Women’s football: Amy beats the heartache to pave the way for the next generation

Amy Turner with pupils from Notre Dame High School
Amy Turner with pupils from Notre Dame High School

Amy Turner breezes across a cone-covered 3G pitch at Notre Dame High School and, instantly, a group of young girls from a nearby primary are transfixed.

Minutes earlier, they had chatted and bounced around as an increasingly-irate photographer had attempted to organise them for a group shot. When Amy came over for a chat, silence fell.

“What colour is your kit?” eventually came one question. “Black and white,” the Notts County and England Lionesses star answered. “That’s boring!” shot back the youngster.

Amy persists, fielding questions about the club’s nickname - “Is it The Growlers?” asks one fan. “No, it’s Neil,” says another - before more photographs and, eventually, a game of football.

It’s all part of a new participation programme that Sheffield FC are taking part in, led by Helen Mitchell, aimed at giving young girls between five and 14 the chance to play football, often for the first time.

It’s a cause particularly close to Amy’s heart, after she discovered a love of football as a youngster but was forced to play alongside boys before eventually finding a girls’ team to join.

“I felt I should give my full support to an exciting scheme that I’m sure will benefit a lot of girls,” said Amy, who was born in Stocksbridge.

“They can see now that they can make a career out of football, that it doesn’t just have to be a hobby, and I hope they look up to players in the Women’s Super League, and myself as a local girl, to see that it is possible and can be done.”

Not that Amy’s path to a full-time WSL star and a five-cap England international has been particularly straightforward.

The 24-year-old is barely a foot taller than some of the girls receiving coaching but there is a fiercely determined competitor below the surface.

“It’s not been a particularly easy path to get to where I am now, but it shows where hard work and determination can get you,” the defender said.

“I started out at Doncaster Belles, playing quite regularly, and made my WSL debut at 16. I then moved to America to study at Hofstra University in New York, because it was always something I’d wanted to do and, at 18, it felt like the time was right to do it.

“But back home, I’d heard about the Super League and Belles wanted me back so, wanting to get back in the England squad, I thought it would be a good opportunity.

“But a few months later, Belles released me out of the blue and told me I wasn’t good enough to play at that level. Everything I had planned in my life changed, and I was devastated.

“But without that, I don’t think I’d be where I am now. It spurred me on to prove people wrong and I used it to make me a better player.”

Not before, though, she considered quitting the game altogether.

“It was a stroke of luck, really,” Amy smiles. “The same week I began thinking ‘I can’t do this anymore’, I got a call from Rick Passmore at Lincoln, wanting to bring me to the WSL.

“I hadn’t played at that level since I was 16, so Rick took a real gamble on me and, sitting here now, I guess it paid off.”

Amy’s rollercoaster career then saw her move to Notts County, make her England debut and then play in the first ever Women’s FA Cup Final to be held at Wembley.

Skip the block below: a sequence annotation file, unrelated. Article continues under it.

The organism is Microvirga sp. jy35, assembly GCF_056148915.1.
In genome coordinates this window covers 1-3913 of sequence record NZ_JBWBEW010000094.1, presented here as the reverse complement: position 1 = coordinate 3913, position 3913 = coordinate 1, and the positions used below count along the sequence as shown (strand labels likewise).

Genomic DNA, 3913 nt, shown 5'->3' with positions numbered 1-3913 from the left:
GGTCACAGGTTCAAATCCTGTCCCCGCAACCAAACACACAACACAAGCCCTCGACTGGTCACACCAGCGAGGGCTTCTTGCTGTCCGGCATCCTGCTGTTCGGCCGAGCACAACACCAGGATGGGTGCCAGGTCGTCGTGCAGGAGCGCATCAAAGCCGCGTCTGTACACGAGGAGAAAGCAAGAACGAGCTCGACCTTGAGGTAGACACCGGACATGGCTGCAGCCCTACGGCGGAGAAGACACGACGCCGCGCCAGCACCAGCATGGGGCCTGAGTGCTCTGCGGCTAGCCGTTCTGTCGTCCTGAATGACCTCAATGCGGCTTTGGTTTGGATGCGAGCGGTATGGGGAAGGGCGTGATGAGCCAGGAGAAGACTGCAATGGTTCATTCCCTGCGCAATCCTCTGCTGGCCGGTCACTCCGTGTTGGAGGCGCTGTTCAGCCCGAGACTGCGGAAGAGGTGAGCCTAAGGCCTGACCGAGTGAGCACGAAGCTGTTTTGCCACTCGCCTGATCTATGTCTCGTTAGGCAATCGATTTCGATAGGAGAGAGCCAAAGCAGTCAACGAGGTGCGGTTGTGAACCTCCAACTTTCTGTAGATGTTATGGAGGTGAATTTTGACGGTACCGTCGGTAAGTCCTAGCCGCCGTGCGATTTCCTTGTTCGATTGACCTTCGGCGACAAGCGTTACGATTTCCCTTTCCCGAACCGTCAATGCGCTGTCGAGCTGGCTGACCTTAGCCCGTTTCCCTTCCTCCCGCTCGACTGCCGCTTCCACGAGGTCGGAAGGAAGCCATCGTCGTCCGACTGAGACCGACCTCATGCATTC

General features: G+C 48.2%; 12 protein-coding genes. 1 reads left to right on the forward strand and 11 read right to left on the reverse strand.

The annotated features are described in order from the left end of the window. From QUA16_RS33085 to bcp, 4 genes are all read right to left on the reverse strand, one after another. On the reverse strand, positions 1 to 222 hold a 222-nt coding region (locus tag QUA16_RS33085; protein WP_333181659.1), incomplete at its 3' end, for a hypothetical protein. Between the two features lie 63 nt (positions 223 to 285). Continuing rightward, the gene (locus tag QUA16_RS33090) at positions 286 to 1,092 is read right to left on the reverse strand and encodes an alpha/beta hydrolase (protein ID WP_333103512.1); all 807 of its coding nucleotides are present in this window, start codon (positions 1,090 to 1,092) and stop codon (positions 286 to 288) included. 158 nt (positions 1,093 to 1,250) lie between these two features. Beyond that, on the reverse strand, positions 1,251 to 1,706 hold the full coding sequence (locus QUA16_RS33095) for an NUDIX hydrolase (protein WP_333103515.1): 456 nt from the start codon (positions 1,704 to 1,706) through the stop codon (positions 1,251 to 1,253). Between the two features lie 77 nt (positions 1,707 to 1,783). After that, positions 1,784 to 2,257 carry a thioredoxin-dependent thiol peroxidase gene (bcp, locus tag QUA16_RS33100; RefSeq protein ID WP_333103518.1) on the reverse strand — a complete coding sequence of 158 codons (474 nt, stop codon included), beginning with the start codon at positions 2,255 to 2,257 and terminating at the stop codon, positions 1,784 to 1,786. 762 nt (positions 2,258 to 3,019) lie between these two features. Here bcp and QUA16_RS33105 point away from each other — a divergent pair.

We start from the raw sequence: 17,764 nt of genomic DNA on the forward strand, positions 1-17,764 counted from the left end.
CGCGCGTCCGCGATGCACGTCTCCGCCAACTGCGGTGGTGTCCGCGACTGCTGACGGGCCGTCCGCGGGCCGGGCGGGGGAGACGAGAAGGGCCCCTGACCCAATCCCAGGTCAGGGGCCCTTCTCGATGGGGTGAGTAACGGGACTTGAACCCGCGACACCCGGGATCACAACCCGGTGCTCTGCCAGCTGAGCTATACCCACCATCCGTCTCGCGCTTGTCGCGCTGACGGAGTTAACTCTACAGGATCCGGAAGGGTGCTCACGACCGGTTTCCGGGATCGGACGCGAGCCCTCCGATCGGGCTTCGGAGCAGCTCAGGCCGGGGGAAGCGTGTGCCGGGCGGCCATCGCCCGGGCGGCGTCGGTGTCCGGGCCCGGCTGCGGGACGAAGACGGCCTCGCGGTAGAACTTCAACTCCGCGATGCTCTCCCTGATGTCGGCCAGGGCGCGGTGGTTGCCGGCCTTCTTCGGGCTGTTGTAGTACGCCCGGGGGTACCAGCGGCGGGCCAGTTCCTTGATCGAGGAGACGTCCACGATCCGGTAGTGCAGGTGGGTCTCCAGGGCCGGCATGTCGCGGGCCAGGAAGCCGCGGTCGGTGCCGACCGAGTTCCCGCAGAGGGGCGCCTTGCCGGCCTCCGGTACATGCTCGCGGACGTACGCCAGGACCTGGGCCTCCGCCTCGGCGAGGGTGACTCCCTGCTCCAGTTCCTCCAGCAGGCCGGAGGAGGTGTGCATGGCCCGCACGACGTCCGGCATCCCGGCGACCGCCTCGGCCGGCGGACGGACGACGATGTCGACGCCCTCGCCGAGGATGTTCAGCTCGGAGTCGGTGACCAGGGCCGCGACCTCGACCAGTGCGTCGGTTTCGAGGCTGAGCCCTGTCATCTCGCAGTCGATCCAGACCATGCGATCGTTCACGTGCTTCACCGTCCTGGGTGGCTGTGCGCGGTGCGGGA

A crowd of 30,710 watched Chelsea beat County last year, just months after England’s third-placed finish in the Women’s World Cup in Canada captivated a nation.

“The FA Cup at Wembley was an amazing experience,” Amy added. “Although it would have been nice to have won it! But that was the game that really sparked my England career. Mark Sampson, the England Ladies boss, was watching and told me he thought I rose to the challenge well.

“The World Cup in Canada was great for the game. We don’t want to ever compete with the men’s game - we appreciate their standard, and the two are completely different games, if you break it down technically and tactically.

“Our thought process at the minute is about shining in our own right, and not being compared to the men. That’s always going to be there, I guess, but it’s an exciting time to be involved with the women’s game. The appetite is there, it’s only going to get better and I’m confident it’ll only get more successful.”

More than 10,000 watched Sampson’s side rescue a late point against Belgium in their Euro 2017 qualifier at Rotherham’s New York Stadium back in April - a marked shift in attitudes from previous decades, as illustrated by Casey Stoney’s relevation that people questioned if she was genuinely a girl because she was so good at football as a youngster.

Women’s football is now the fastest-growing sport on the planet, and Amy said: “I’m not sure the world now is quite like it was when Casey was growing up, but I’ve had plenty of similar experiences and I’m sure a lot of my teammates have too.

“The England girls are quite open with their experiences, like Fara Williams sleeping rough as a youngster and Karen Carney struggling with depression, and the challenges they’ve overcome can help other girls who look up to them.

“A lot of girls I speak to would also prefer to just be starting out now, with how women’s football has taken off over the last few years, because it’s changed so much from when I was younger.

“I didn’t realise there were junior teams for girls, never mind that I could make a career out of it.

“A lot of girls went overseas to America, and a lot of talent got lost in England.

“But now, girls want to stay here and play full-time in our league - and that’ll do wonders for the game, domestically and internationally.”

SSE’s Participation Programme is creating opportunities for girls to play football across Yorkshire and the rest of the UK. To find out how you can get involved, visit sse.co.uk/girls-united